This will present itself as an echo or ring in your room and will usually effect the mid and high frequencies. These echoes are called early reflections and if untreated can be very fatiguing to the listener over time. It's also hard to get an accurate high end mix when these are present.
Absorption treatment most commonly comes in the form of tiles, and these can be of various densities and textures. These tiles will actually absorb a proportion of the sound that hits them. This means less reflection and less of the signal coming back to the listener.
The trick is here to do things a little at a time. As a general guideline you are looking for about 70% coverage using some kind of acoustic treatment.
STEP 4 - DIFFUSION
Some reflection of the sound in our workspace is actually a good thing, believe it or not. Hearing some of the mix come back to our ears from various parts of the room can help create a realistic stereo image and a more open natural sound.
The problem is that if you simply leave areas of wall bare to create this reflection you will get a horrible slap back style delay and this is far from desirable. Other hard flat surfaces such as your computer screens and work surface can also create this sort of unwanted reflection.
The answer to this problem is diffusion. This is similar to reflection but instead of all the sound being reflected in one go it is diffused and returned to your ears at many different intervals.
When you see a diffuser you will immediately see how they do this. An average diffuser panel is made up of numerous small segments. These may appear random but are designed using exact mathematics. The Skyline range of diffusers for example uses a primitive root formula, meaning each section is an exact prime number.
This sort of treatment works really well in smaller rooms and can greatly enhance the stereo image and overall sound of a room when applied correctly.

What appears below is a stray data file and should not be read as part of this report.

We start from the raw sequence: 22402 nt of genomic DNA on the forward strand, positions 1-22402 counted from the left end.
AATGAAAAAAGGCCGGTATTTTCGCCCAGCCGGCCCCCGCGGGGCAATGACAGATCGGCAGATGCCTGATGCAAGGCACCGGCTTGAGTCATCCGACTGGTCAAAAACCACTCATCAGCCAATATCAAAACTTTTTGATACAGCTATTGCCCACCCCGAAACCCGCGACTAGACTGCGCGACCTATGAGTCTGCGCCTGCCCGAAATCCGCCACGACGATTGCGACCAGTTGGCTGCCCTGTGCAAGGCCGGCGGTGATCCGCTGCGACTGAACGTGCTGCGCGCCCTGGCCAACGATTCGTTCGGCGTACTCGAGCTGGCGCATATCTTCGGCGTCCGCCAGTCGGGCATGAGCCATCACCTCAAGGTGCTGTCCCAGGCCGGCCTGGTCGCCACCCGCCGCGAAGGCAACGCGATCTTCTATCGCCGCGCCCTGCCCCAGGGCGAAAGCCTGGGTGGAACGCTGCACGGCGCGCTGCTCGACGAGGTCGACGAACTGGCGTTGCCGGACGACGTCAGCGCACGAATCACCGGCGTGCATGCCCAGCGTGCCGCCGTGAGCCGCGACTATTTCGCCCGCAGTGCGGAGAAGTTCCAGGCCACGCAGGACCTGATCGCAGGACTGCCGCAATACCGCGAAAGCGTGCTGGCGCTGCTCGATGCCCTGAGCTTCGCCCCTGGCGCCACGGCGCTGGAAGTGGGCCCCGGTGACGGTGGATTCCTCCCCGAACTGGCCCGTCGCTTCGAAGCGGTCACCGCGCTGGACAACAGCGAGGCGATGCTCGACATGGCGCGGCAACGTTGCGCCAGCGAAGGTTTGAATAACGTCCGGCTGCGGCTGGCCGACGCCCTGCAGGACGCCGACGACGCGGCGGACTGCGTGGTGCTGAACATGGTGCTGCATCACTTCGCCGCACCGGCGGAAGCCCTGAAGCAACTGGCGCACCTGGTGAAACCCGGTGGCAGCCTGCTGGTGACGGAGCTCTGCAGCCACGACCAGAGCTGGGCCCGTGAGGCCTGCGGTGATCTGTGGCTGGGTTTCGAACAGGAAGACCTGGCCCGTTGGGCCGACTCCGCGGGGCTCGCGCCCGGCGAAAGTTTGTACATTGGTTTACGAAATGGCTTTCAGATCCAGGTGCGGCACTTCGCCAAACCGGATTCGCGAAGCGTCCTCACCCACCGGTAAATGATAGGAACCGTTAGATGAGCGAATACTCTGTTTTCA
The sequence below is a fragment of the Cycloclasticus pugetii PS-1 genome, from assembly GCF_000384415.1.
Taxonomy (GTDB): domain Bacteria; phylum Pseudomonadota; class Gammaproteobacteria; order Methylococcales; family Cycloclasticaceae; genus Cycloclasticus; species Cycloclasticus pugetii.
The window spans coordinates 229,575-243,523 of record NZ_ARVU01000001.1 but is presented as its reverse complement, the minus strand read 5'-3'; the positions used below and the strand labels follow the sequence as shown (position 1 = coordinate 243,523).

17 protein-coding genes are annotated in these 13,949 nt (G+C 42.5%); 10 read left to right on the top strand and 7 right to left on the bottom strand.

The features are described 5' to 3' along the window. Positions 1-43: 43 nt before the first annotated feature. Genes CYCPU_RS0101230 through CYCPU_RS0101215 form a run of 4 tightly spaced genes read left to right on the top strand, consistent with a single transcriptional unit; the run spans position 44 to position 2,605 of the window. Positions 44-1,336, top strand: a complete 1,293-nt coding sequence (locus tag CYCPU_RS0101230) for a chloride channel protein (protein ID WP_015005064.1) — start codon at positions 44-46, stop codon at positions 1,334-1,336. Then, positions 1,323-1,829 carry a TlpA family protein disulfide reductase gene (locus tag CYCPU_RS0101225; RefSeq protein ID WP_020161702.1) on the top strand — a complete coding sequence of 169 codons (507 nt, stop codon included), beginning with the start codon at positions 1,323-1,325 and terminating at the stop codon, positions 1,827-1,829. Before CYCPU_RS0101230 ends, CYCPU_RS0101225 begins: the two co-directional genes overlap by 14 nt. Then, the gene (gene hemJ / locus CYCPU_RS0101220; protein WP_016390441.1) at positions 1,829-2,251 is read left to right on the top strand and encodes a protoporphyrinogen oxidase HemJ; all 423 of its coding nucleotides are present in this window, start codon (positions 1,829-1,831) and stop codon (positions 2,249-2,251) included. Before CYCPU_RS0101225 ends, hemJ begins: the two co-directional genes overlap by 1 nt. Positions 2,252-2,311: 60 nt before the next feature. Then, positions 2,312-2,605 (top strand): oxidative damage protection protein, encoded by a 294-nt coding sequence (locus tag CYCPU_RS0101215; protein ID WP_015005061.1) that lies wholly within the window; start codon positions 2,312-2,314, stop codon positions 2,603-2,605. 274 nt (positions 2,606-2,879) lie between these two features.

STEP 5 - BASS TRAPS
Fine tuning your space to reproduce low frequencies correctly is an art of its own and can prove to be a challenge. The first step here is to use traditional bass traps to treat all the corners of your room. This will help to prevent the powerful omni-directional low frequency energy from grouping and creating bass heavy spots. If you need to you can also treat the join between the ceiling and walls.
If after this initial treatment you are still experiencing bass heavy areas in your room, it is likely that you have nodes or standing waves occurring. These can be reduced using heavier wall mounted traps. These are similar to broadband absorption panels but are usually made up of several layers and of much denser material. These are pretty expensive to buy but if you are confident enough DIY versions can be effective.
STEP 6 - DECOUPLING & ISOLATION
When treating your room it is worth looking into isolating your speakers and subs. By using dense platforms under your speakers you can 'decouple' them from your workstation, desk or floor. This will do a few things, firstly it will prevent anything the speakers are resting on from resonating.
This means you will be listening to your mix and not the furniture in your studio. Secondly decoupling will reduce the amount of low frequency transmitted into the walls, floor and ceiling of your studio, cutting down on the sound traveling into adjoining rooms.
Subs can be isolated using dense pads especially built for the job and you can also decouple kit that is effected by vibration. For example turntables can be isolated to prevent errors in playback in loud environments.
STEP 7 - PLACEMENT
When it comes to actually sticking the panels, traps and diffusers up you have a few choices. For a permanent solution go for glue. For a more semi permanent, re-fixable option try spray adhesive and if you need something that leaves absolutely no marks at all you can get velcro pads or pins to hold the treatment in place.
Diffusion panels can be placed above any hard surfaces such as a workstation or computer monitors, and absorption panels can be alternated with diffusers for a more open sound in the room. This can be adjusted to taste as you go.
Treating the room for bass frequencies should be a separate process really and this is one area you can afford to be pretty heavy handed in. It's pretty difficult to go over the top here but treating all corners is a pretty safe bet.
Apply a good mix of treatment types, add more treatment a bit at a time and take time for critical listening sessions throughout the process.